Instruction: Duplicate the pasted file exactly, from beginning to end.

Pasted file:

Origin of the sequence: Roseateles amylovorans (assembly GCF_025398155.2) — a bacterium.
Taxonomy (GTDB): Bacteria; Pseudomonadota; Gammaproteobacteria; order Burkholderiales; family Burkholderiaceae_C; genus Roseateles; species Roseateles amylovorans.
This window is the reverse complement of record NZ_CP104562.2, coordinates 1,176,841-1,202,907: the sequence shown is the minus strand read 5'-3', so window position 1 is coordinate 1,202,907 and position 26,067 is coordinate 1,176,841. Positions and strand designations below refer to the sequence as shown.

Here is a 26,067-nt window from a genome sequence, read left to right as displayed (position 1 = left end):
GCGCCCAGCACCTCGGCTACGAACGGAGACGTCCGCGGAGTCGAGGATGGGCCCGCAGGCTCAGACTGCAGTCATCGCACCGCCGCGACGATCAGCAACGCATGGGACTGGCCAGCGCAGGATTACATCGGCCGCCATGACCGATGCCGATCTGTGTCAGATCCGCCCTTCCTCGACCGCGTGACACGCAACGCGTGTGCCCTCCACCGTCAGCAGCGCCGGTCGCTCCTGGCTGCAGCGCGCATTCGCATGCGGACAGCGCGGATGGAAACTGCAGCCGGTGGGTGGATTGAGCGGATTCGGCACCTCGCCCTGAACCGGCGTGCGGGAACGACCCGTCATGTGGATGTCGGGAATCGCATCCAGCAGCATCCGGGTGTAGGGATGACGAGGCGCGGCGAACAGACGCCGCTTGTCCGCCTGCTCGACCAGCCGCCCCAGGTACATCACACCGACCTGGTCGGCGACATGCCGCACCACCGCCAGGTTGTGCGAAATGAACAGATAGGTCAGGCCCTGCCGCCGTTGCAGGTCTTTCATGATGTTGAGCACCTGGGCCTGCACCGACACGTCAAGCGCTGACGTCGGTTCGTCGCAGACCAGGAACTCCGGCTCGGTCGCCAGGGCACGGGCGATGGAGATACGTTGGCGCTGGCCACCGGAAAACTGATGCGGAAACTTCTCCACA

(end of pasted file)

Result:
Origin of the sequence: Roseateles amylovorans (assembly GCF_025398155.2) — a bacterium.
Taxonomy (GTDB): Bacteria; Pseudomonadota; Gammaproteobacteria; order Burkholderiales; family Burkholderiaceae_C; genus Roseateles; species Roseateles amylovorans.
This window is the reverse complement of record NZ_CP104562.2, coordinates 1,176,841-1,202,907: the sequence shown is the minus strand read 5'-3', so window position 1 is coordinate 1,202,907 and position 26,067 is coordinate 1,176,841. Positions and strand designations below refer to the sequence as shown.

Here is a 26,067-nt window from a genome sequence, read left to right as displayed (position 1 = left end):
GCGCCCAGCACCTCGGCTACGAACGGAGACGTCCGCGGAGTCGAGGATGGGCCCGCAGGCTCAGACTGCAGTCATCGCACCGCCGCGACGATCAGCAACGCATGGGACTGGCCAGCGCAGGATTACATCGGCCGCCATGACCGATGCCGATCTGTGTCAGATCCGCCCTTCCTCGACCGCGTGACACGCAACGCGTGTGCCCTCCACCGTCAGCAGCGCCGGTCGCTCCTGGCTGCAGCGCGCATTCGCATGCGGACAGCGCGGATGGAAACTGCAGCCGGTGGGTGGATTGAGCGGATTCGGCACCTCGCCCTGAACCGGCGTGCGGGAACGACCCGTCATGTGGATGTCGGGAATCGCATCCAGCAGCATCCGGGTGTAGGGATGACGAGGCGCGGCGAACAGACGCCGCTTGTCCGCCTGCTCGACCAGCCGCCCCAGGTACATCACACCGACCTGGTCGGCGACATGCCGCACCACCGCCAGGTTGTGCGAAATGAACAGATAGGTCAGGCCCTGCCGCCGTTGCAGGTCTTTCATGATGTTGAGCACCTGGGCCTGCACCGACACGTCAAGCGCTGACGTCGGTTCGTCGCAGACCAGGAACTCCGGCTCGGTCGCCAGGGCACGGGCGATGGAGATACGTTGGCGCTGGCCACCGGAAAACTGATGCGGAAACTTCTCCACA